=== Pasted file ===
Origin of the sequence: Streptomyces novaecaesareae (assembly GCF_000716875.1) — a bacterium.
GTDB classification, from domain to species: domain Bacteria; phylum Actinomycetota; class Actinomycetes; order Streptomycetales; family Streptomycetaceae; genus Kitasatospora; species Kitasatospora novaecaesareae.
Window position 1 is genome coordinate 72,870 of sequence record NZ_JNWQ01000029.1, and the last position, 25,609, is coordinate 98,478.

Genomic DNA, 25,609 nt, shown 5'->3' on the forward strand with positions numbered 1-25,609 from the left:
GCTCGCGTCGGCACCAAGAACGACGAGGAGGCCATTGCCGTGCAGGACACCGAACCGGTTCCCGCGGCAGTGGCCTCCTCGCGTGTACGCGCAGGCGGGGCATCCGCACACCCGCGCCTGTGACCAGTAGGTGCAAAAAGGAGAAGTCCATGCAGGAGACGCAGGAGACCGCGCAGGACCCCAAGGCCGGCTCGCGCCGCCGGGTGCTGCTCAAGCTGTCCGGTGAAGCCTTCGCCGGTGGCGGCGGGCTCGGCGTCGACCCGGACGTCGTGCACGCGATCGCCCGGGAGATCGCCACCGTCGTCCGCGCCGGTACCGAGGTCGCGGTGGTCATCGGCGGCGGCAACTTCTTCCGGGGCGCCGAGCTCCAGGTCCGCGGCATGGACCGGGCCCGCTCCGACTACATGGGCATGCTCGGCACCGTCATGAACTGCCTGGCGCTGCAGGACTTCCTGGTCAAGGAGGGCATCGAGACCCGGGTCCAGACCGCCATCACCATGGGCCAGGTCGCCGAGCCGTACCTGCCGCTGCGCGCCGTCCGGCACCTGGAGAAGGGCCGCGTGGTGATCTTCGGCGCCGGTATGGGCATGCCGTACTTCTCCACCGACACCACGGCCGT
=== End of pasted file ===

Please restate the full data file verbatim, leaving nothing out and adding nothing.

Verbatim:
Origin of the sequence: Streptomyces novaecaesareae (assembly GCF_000716875.1) — a bacterium.
GTDB classification, from domain to species: domain Bacteria; phylum Actinomycetota; class Actinomycetes; order Streptomycetales; family Streptomycetaceae; genus Kitasatospora; species Kitasatospora novaecaesareae.
Window position 1 is genome coordinate 72,870 of sequence record NZ_JNWQ01000029.1, and the last position, 25,609, is coordinate 98,478.

Genomic DNA, 25,609 nt, shown 5'->3' on the forward strand with positions numbered 1-25,609 from the left:
GCTCGCGTCGGCACCAAGAACGACGAGGAGGCCATTGCCGTGCAGGACACCGAACCGGTTCCCGCGGCAGTGGCCTCCTCGCGTGTACGCGCAGGCGGGGCATCCGCACACCCGCGCCTGTGACCAGTAGGTGCAAAAAGGAGAAGTCCATGCAGGAGACGCAGGAGACCGCGCAGGACCCCAAGGCCGGCTCGCGCCGCCGGGTGCTGCTCAAGCTGTCCGGTGAAGCCTTCGCCGGTGGCGGCGGGCTCGGCGTCGACCCGGACGTCGTGCACGCGATCGCCCGGGAGATCGCCACCGTCGTCCGCGCCGGTACCGAGGTCGCGGTGGTCATCGGCGGCGGCAACTTCTTCCGGGGCGCCGAGCTCCAGGTCCGCGGCATGGACCGGGCCCGCTCCGACTACATGGGCATGCTCGGCACCGTCATGAACTGCCTGGCGCTGCAGGACTTCCTGGTCAAGGAGGGCATCGAGACCCGGGTCCAGACCGCCATCACCATGGGCCAGGTCGCCGAGCCGTACCTGCCGCTGCGCGCCGTCCGGCACCTGGAGAAGGGCCGCGTGGTGATCTTCGGCGCCGGTATGGGCATGCCGTACTTCTCCACCGACACCACGGCCGT